How to handle DIV/0 errors in Web Intelligence

A short and simple post about handling DIV/0 errors.

To handle DIV/0 errors, use the If() and IsError() functions.

IsError() will return a true or false value depending on the item being evaluated. Wrap this with an If() statement and you can evaluate the formula as normal is if it is ok, or return a message to the user if there is an error:

=If(IsError(15/0);”Error in formula”;15/0)

How to insert th into a date field

Is it possible to enter th/nd/rd/st into the date field on a report?

This was the question recently asked of me by a client.

Unfortunately there isn’t a specific date format you can use to give you this information. However, with the use of a number of functions, you can build up a formula to achieve the desired result.

Lets break this down into small steps:

Step 1:

Let say we start with a date field with the following value: 09/Jul/2013 (dd/Mmm/yyyy).

The day part of this field will determine the text to append the day part of the date. There are four potential apend options depending on the day selected:

Day Number РText To Append
1 – st
2 – nd
3 – rd
4 – th
5 – th
6 – th
7 – th
8 – th
9 – th
10 – th
11 – th
12 – th
13 – th
14 – th
15 – th
16 – th
17 – th
18 – th
19 – th
20 – th
21 – st
22 – nd
23 – rd
24 -th
25 – th
26 – th
27 – th
28 – th
29 – th
30 – th
31 – st

 As we want to query the day portion of the date, we need to use the Substr() function. This is used to bring back the first two characters of the date from a start position of one. But note: As our input value is a date field, we need to convert the date to a string. We do this using the FormatDate() function.

We end up with the following formula:

=Substr(FormatDate(CurrentDate();”dd/mm/yyyy”);1;2)

which returns 09

Step 2:

Now that we have the day portion, we want to identify which value to append. There are four possible values. Days 1 and 31 will have ‘st’ appended. Day 2 will have ‘nd’ appended. Day 3 will have ‘rd’ appended. And every other value will have ‘st’ appended.

We can create this formula by building on the previous statement and using the If() function. In our example we have to use a nested If() statement to evaluate three conditions. If the test doesn’t match any of the three conditions, it will default to a fourth option:

=If (Substr(FormatDate(CurrentDate();”dd/mm/yyyy”);1;2) InList (“1″;”01″;”21″;”31″);”st”;If (Substr(FormatDate(CurrentDate();”dd/mm/yyyy”);1;2) InList (“2″;”02″;”22″);”nd”;
If (Substr(FormatDate(CurrentDate();”dd/mm/yyyy”);1;2) InList (“3″;”03″;”23″);”rd”;”th”)))

You will notice that as well as checking for any days prefixed with a zero, I am also checking for the same value without a preceeding zero.

Running the above formula for 09/Jul/2013 will return the result: th as it is the 9th today.

Step 3:

We then break out the other components of the date field to extract the month and year parts. We will use these formulas shortly:

=Substr(FormatDate(CurrentDate();”dd/Mmm/yyyy”);4;3)

This returns Jul.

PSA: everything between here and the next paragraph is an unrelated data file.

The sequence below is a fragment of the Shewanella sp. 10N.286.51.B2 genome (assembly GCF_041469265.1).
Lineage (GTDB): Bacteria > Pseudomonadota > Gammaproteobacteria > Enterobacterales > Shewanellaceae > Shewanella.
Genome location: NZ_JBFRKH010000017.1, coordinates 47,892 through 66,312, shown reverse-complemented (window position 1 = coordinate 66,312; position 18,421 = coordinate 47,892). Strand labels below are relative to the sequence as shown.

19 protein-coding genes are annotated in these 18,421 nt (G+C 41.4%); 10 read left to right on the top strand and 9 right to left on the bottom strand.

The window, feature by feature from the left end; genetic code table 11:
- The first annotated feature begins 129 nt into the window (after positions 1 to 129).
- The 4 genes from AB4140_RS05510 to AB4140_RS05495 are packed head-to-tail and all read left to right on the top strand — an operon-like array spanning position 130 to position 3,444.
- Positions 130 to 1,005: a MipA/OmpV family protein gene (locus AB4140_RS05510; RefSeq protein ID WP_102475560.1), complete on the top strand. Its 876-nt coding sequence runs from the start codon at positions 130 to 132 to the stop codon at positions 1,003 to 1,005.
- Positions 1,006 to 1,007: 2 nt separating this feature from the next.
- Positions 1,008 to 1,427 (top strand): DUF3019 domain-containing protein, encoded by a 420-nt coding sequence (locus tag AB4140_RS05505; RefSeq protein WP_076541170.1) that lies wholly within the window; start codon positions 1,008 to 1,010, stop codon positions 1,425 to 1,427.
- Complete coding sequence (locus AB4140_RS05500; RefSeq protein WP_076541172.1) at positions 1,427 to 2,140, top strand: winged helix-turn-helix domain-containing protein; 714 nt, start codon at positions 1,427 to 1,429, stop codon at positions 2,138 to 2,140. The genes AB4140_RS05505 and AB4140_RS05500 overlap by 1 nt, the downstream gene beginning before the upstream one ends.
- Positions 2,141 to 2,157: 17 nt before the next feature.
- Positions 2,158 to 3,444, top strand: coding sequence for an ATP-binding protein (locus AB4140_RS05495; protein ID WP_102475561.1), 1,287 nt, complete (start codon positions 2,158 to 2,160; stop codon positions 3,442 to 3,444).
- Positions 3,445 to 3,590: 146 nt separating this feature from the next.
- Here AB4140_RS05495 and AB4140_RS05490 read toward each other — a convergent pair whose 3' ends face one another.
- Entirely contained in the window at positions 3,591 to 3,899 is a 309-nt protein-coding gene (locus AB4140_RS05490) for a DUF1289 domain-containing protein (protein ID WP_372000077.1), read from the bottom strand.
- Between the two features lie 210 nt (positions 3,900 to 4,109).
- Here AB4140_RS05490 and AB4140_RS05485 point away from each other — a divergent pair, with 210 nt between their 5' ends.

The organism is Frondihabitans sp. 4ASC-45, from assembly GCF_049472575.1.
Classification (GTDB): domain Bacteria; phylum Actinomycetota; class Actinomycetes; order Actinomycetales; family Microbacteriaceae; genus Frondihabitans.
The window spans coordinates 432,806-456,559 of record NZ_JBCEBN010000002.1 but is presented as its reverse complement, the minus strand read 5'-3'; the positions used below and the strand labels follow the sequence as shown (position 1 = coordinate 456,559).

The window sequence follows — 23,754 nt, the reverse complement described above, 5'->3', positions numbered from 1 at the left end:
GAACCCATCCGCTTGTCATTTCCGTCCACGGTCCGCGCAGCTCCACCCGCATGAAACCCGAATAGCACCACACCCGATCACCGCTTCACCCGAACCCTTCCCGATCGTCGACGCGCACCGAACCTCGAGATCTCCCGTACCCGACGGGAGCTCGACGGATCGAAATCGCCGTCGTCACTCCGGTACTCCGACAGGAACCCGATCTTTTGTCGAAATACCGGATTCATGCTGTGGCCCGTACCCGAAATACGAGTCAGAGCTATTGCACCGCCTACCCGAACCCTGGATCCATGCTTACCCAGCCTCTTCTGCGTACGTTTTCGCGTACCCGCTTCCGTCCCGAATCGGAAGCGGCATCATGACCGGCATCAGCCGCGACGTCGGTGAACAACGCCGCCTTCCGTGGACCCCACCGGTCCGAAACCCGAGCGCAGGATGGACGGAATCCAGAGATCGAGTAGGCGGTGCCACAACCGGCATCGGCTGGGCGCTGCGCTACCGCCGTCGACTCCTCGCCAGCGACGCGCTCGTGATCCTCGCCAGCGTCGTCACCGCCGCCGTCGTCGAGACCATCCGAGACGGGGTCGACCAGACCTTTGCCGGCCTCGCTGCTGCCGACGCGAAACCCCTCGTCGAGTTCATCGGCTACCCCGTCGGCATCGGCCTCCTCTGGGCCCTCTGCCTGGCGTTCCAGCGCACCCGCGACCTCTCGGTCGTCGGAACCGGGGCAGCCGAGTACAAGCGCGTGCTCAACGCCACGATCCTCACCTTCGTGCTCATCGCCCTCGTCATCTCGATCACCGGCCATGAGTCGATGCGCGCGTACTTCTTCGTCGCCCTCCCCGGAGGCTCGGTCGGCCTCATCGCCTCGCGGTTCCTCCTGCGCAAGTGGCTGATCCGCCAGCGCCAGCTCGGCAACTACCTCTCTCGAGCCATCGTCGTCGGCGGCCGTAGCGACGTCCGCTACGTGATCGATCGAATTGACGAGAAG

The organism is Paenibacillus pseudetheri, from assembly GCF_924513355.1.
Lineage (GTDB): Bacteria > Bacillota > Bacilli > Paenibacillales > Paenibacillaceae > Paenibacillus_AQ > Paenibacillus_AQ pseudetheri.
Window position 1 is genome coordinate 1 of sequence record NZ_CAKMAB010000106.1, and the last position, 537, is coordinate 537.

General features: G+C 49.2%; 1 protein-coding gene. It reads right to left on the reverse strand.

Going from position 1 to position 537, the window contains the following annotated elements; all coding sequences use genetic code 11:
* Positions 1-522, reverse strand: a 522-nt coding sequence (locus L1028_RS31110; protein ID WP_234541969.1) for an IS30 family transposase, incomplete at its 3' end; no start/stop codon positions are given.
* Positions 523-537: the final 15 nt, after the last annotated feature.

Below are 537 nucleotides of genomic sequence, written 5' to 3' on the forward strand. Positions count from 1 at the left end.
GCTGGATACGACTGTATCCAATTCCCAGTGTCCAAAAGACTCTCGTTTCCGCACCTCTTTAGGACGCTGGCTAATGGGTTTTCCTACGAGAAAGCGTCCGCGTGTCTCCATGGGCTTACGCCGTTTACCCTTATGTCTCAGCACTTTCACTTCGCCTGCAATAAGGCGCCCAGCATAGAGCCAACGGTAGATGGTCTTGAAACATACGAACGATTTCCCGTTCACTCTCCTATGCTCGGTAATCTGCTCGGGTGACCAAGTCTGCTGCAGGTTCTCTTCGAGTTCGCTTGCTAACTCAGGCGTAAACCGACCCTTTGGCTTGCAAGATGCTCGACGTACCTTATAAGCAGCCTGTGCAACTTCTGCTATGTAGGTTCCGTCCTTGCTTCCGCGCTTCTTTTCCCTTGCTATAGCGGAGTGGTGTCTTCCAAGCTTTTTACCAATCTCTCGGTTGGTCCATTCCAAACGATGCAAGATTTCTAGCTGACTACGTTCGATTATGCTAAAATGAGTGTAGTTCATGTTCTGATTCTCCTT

Step 4:

=Substr(FormatDate(CurrentDate();”dd/mm/yyyy”);7;4)

This returns 2013.

We now have all the components we need to generate a date string which incorporates the th/nd/rd/st text.

Step 5:

Here we put it all together using several Concatenation() statements:

=Concatenation(Concatenation(Concatenation(Concatenation(Concatenation(Substr(FormatDate(CurrentDate();”dd/mm/yyyy”);1;2);
If (Substr(FormatDate(CurrentDate();”dd/mm/yyyy”);1;2) InList (“1″;”01″;”21″;”31″);”st”;
If (Substr(FormatDate(CurrentDate();”dd/mm/yyyy”);1;2) InList (“2″;”02″;”22″);”nd”;
If (Substr(FormatDate(CurrentDate();”dd/mm/yyyy”);1;2) InList (“3″;”03″;”23″);”rd”;”th”))));
” “);Substr(FormatDate(CurrentDate();”dd/Mmm/yyyy”);4;3));” “);
Substr(FormatDate(CurrentDate();”dd/mm/yyyy”);7;4))

You will notice that I have included spaces in between the individual date components. Without this all the data will be bunched up and won’t read nicely.

We end up with the following result:

09th Jul 2013

Bonus:

The icing on the cake is the removal of the leading zero from the day part of the date. We can acheive this by performing a check on the date field using an If() statement. If the day part of teh field starts with a zero, we start our substr() statement at position 2 and return 1 character. Otherwise we start in position 1 and return 2 characters:

=Concatenation(Concatenation(Concatenation(Concatenation(Concatenation(If(Substr(FormatDate(CurrentDate();”dd/mm/yyyy”);1;1)=”0″;Substr(FormatDate(CurrentDate();”dd/mm/yyyy”);2;1);Substr(FormatDate(CurrentDate();”dd/mm/yyyy”);1;2));
If (Substr(FormatDate(CurrentDate();”dd/mm/yyyy”);1;2) InList (“1″;”01″;”21″;”31″);”st”;
If (Substr(FormatDate(CurrentDate();”dd/mm/yyyy”);1;2) InList (“2″;”02″;”22″);”nd”;
If (Substr(FormatDate(CurrentDate();”dd/mm/yyyy”);1;2) InList (“3″;”03″;”23″);”rd”;”th”))));
” “);Substr(FormatDate(CurrentDate();”dd/Mmm/yyyy”);4;3));” “);
Substr(FormatDate(CurrentDate();”dd/mm/yyyy”);7;4))

This gives us the following result:

9th July 2013

Bear in mind that adding the th/nd/rd/st text means this field is now a string an not a date. The effect of this is that you won’t be able to use any Date specific functions on this new field. You can overcome this by performing any date calculations prior to appending the text.

So while not the most elegant of solutions, it is perfectly possible to achieve. Does anyone know a more elegant solution?

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